Another thing we do is soften results due to politics or fear of being too direct. There’s lots of reasons I see auditors making very vague recommendations. That will have long-term negative consequences on you, the auditor, because it’ll be hard to follow up on your own recommendations and things won’t get changed. The more specific you can be, the better. As we travel down this list, I’m getting more and more specific with this recommendation. The first one here, number one – we recommend you implement additional controls – that says nothing. We don’t know who’s going to do it on their end. And we don’t know what control we’re talking about.
With number two, we’re doing a little better in that we name management, but that’s not really that much better because there’s probably a hundred managers at an organization. And then we actually throw in this really, soft word here: consider. So to follow up on this, we’d come back and we’d say, “Did you consider implementing additional controls?” And they’re like, “No, we didn’t feel like it.” And then we have to keep having that conversation with them next year to get them to fix it.
This is impossible to audit. Number three is very vague. This (#4) is getting a little bit better, because we’re actually saying what control we want in place (cash reconciliations). This one (#5) is even better. We’re naming someone, not just vague management, but a clerk. And down here (#6), we’ve named two people, and we’re saying exactly what we want to get done. Write your recommendations so that you can follow up on them, and so that everybody’s clear on who’s doing it, and what you and the auditee agreed should be done about the situation.
#5 Auditing something stupid
Another thing that can ruin the credibility of audits is auditing something stupid. Audit failure is consuming time reporting on something silly that no one cares about. One of my first assignments was ridiculously stupid. I traveled around the state of Texas looking at state-issued furniture. What?! I was looking at inventory tags to make sure that the records that they kept on where the desk was was accurate. I was in one small entity, a court in El Paso. A woman who was small and a guy who was kind of tall switched desks with each other, and that meant that the records were not accurate.
I had to write a finding. I sat in front of a judge who’d been on the bench for 30 something years, and told him I was going to report him to the legislature for swapping desks because his records were not accurate. And I was mortified and he was disgusted. This is a credibility killer.
He’s like, “Really? You traveled all the way out here to tell me that? Come on.” Right? Instead I should have been looking at whether the children are being educated, the elderly are being cared for, our bridges are safe. These are important things that those same resources I used to check the desk could have been used to ask these more important questions. Work on important stuff, not petty stuff, please.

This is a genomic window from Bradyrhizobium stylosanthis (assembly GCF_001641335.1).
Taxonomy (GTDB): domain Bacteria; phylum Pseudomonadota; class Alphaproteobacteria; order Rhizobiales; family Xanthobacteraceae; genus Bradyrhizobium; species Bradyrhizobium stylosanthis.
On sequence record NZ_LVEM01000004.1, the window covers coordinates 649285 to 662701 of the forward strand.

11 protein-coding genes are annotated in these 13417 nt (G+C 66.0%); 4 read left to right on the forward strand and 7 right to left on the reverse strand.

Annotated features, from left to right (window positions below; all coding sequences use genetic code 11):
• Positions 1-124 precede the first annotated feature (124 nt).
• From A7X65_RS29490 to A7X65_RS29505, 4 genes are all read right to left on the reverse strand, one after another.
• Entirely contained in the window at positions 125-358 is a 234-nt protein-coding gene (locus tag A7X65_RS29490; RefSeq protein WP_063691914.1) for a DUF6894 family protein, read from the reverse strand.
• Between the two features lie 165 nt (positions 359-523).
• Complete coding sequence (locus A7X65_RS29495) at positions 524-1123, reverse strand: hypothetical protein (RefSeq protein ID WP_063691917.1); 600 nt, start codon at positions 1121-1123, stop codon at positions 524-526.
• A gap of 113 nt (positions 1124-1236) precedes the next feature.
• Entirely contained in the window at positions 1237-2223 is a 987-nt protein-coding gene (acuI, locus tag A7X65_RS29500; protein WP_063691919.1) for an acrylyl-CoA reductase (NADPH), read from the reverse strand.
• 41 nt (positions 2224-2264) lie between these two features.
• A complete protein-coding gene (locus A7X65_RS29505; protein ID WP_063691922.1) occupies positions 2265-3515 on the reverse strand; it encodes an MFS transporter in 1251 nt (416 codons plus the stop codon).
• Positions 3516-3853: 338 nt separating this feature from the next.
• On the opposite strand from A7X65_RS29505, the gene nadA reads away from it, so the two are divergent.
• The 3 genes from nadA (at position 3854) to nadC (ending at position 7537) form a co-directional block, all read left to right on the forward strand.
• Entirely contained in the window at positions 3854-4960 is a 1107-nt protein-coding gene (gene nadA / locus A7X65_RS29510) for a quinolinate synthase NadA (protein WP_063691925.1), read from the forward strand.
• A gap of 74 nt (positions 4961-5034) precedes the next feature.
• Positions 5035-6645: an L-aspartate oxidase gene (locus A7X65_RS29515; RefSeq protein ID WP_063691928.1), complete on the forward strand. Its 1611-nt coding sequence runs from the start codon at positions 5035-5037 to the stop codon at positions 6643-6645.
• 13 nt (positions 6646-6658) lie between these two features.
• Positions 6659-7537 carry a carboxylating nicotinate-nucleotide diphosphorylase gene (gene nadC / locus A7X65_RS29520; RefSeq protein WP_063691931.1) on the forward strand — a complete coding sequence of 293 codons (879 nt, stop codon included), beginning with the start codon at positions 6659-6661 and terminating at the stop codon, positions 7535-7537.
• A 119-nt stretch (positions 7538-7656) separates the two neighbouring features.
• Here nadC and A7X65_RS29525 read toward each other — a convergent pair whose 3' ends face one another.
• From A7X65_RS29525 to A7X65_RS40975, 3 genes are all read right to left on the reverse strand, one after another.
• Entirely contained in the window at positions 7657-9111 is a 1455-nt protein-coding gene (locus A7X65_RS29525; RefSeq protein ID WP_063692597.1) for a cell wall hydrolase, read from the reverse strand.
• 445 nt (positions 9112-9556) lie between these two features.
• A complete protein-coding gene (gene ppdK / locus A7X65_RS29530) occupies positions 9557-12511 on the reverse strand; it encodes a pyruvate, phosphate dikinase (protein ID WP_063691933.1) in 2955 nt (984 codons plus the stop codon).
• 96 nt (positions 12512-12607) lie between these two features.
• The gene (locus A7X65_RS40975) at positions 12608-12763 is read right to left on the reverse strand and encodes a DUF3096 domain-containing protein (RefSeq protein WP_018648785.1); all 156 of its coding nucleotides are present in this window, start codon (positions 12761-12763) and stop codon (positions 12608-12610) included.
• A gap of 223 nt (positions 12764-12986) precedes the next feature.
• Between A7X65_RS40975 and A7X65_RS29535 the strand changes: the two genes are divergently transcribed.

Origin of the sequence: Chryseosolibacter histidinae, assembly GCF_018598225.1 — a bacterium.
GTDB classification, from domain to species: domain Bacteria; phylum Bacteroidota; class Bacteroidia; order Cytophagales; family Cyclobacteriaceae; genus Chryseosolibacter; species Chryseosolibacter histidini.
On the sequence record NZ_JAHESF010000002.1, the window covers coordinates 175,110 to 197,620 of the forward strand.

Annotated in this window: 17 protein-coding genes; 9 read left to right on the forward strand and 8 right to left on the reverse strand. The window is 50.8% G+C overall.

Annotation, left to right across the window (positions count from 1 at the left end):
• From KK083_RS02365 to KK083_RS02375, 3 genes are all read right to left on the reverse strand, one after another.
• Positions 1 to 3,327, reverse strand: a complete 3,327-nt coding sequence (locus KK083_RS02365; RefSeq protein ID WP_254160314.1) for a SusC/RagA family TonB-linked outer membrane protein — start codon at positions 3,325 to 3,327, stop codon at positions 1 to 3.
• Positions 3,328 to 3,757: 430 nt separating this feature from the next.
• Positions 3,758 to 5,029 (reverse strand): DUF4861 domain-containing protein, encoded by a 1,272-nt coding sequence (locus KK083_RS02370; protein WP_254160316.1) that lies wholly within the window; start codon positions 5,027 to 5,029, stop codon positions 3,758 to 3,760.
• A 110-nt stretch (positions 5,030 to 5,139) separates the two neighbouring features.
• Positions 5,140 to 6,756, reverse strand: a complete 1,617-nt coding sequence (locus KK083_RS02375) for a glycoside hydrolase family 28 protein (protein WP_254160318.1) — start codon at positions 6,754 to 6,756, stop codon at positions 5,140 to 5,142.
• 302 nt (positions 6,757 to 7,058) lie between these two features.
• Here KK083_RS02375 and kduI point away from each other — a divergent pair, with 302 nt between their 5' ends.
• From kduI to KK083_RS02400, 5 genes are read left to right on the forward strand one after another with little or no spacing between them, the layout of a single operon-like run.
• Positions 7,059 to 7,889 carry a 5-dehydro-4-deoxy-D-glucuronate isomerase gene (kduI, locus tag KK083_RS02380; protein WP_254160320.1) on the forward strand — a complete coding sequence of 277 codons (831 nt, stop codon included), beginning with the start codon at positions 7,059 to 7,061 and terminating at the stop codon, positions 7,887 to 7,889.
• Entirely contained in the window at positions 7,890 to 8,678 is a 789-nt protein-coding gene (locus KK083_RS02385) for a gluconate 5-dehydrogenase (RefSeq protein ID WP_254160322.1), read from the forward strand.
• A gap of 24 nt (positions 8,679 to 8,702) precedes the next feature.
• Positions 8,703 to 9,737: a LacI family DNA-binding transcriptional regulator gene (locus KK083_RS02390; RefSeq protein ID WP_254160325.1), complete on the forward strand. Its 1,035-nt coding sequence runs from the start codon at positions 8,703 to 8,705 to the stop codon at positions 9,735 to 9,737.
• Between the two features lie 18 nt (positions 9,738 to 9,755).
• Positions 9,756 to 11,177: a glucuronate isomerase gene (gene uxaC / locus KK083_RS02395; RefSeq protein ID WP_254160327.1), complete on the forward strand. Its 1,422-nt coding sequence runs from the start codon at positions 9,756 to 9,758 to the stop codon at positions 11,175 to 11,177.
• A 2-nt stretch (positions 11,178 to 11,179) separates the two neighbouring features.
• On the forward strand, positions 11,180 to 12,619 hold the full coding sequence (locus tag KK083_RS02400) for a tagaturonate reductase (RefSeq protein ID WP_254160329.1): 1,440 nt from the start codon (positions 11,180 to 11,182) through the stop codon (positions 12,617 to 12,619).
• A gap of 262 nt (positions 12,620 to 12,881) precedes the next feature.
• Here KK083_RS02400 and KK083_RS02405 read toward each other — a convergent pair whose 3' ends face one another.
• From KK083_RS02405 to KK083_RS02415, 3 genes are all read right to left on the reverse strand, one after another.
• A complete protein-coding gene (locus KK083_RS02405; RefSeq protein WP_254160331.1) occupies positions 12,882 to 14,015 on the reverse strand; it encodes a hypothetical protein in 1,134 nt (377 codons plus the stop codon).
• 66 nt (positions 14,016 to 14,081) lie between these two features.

#6 Failing your peer review
Failing your peer review. Peer reviews are the way that our profession makes sure that we are following standards. These are quotes out of the Yellow Book. Again, it says we must establish and maintain a system of quality control that is designed to provide the audit organization with assurance that we’re complying with professional standards. And every three years, someone from outside of our organization comes in and checks.
This is under Yellow Book standards (IIA is five years). Every three years come in and check that we are following standards. The peer reviewer is not gonna pull any punches, I’m afraid. You know how I was talking about being shamed earlier? They are going to shame you, because they’re either going to say you pass the peer review, you pass with deficiencies (which is not a nice word at all), or they’re going to fail you. This will not look good to your auditee. They’ll go like, “Oh, you’re expecting us to have our act together, but you don’t have your act together. You’re not credible.”
6 Killers of the credibility of audits
So those are the six main credibility fo audit killers that I see: exaggerating and making stuff up, shaming the auditee, making the baby (ruining our independence), softening our results due to politics, auditing something stupid, and failing your peer review. Keep that credibility intact, guys. That’s what we’re all about.
Would you like to learn a little bit more about the credibility of audits and earn some CPE at the same time? To delve into each of those credibility killers in more detail, I recommend the Virtual Audit Bootcamp, which I offer about three times a year. I look forward to seeing you there.
That wraps it up for another episode of The Sample. True to the nature of a sample, we didn’t talk about everything, so you’ve probably got questions. Write to me firstname.lastname@example.org and I’ll do my best to fill in the blanks. Thanks for playing.